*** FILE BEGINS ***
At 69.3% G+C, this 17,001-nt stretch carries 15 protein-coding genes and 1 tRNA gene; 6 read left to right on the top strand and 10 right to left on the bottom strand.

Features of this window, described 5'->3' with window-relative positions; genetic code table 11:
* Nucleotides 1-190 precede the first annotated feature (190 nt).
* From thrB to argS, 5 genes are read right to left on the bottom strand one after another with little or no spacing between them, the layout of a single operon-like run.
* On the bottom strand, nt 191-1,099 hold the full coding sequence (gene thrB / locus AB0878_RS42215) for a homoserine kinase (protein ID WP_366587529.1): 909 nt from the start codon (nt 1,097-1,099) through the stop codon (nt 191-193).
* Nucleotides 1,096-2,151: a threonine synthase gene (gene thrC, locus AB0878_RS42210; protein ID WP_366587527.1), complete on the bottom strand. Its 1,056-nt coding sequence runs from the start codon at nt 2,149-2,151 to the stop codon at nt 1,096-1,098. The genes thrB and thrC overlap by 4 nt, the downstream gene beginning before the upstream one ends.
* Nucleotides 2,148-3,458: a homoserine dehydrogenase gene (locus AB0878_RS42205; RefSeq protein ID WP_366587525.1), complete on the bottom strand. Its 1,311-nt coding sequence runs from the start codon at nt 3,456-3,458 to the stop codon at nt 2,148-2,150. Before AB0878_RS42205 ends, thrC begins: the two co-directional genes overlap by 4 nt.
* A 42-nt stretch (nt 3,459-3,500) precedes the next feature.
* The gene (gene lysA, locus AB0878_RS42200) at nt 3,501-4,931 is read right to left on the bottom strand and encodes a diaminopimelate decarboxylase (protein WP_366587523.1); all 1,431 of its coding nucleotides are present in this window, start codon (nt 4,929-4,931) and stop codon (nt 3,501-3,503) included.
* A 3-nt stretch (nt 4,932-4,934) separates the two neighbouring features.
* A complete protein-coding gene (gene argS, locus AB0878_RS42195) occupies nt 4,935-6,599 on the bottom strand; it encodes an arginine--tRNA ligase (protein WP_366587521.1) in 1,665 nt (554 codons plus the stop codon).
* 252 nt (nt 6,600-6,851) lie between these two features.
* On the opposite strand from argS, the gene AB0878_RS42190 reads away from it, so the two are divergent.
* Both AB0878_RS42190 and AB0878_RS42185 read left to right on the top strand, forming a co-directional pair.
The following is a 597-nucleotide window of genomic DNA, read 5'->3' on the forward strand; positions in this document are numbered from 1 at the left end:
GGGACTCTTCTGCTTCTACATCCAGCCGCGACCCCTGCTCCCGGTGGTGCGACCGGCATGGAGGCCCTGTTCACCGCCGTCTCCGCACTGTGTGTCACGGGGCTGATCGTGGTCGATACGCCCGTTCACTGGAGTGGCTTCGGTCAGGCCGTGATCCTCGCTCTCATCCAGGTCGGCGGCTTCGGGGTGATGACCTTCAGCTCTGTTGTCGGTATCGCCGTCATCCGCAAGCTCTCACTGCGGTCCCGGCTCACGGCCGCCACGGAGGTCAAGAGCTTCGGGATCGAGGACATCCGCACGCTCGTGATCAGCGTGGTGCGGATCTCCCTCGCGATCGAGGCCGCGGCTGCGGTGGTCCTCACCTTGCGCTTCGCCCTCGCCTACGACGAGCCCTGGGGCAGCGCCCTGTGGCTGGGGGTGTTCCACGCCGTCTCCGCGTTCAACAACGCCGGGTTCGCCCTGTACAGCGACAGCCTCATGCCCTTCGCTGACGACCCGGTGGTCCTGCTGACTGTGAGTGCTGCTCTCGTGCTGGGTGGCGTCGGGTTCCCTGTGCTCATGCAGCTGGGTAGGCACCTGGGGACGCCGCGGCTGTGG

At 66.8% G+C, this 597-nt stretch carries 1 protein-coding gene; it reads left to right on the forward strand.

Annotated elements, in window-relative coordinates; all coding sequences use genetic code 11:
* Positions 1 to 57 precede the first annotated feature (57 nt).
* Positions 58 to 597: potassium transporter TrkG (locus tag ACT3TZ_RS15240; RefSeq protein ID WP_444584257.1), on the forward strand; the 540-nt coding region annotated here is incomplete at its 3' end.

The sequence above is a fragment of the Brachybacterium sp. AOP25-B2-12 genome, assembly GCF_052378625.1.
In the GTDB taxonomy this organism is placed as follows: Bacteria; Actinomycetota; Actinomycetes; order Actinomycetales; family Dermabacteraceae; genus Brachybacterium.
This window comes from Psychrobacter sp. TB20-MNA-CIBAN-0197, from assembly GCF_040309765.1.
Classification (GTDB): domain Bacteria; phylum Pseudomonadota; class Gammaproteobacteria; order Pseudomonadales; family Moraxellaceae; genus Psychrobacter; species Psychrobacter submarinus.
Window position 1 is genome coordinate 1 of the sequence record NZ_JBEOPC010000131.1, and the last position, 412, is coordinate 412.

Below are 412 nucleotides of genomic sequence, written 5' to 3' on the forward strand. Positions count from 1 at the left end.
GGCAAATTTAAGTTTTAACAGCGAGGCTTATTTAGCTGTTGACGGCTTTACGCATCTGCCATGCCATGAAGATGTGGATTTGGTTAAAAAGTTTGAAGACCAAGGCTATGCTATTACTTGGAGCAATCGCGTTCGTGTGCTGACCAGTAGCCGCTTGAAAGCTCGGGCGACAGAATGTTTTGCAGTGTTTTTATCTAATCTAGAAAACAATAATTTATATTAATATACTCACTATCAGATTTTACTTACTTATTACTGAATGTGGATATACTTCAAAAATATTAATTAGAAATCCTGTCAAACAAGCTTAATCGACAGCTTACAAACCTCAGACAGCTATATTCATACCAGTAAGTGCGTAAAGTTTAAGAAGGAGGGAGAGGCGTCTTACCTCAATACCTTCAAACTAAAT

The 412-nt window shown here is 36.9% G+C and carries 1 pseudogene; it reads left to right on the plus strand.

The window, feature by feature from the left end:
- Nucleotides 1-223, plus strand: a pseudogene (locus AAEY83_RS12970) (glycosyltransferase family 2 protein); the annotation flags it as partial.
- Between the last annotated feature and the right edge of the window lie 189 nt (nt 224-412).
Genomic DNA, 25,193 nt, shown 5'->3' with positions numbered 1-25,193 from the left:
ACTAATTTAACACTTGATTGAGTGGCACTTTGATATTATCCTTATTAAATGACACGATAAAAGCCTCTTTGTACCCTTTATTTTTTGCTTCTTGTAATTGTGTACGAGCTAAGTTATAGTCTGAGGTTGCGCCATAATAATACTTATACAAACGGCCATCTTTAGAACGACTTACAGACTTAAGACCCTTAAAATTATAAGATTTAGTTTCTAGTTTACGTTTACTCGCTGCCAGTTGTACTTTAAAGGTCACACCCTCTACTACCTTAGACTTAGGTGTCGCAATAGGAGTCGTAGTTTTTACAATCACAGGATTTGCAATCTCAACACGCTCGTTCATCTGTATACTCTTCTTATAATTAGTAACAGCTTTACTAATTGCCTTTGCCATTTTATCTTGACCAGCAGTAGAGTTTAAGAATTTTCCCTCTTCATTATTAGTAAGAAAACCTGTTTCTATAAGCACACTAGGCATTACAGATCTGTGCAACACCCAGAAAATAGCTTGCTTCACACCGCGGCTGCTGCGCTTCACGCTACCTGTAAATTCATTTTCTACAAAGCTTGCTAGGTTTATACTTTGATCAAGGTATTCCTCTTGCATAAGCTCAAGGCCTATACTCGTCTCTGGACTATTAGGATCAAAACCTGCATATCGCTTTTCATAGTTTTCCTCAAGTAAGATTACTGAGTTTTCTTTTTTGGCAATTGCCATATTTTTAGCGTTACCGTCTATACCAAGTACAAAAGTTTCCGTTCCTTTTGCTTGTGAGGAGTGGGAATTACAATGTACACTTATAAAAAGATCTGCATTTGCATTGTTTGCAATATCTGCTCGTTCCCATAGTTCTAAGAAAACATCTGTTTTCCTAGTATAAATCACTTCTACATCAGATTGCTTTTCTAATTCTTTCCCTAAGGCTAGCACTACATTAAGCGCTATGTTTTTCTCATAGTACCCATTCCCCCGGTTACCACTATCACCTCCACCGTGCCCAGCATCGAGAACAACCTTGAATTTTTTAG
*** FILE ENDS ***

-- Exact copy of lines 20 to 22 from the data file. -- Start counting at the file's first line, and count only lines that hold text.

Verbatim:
* Positions 58 to 597: potassium transporter TrkG (locus tag ACT3TZ_RS15240; RefSeq protein ID WP_444584257.1), on the forward strand; the 540-nt coding region annotated here is incomplete at its 3' end.

The sequence above is a fragment of the Brachybacterium sp. AOP25-B2-12 genome, assembly GCF_052378625.1.
In the GTDB taxonomy this organism is placed as follows: Bacteria; Actinomycetota; Actinomycetes; order Actinomycetales; family Dermabacteraceae; genus Brachybacterium.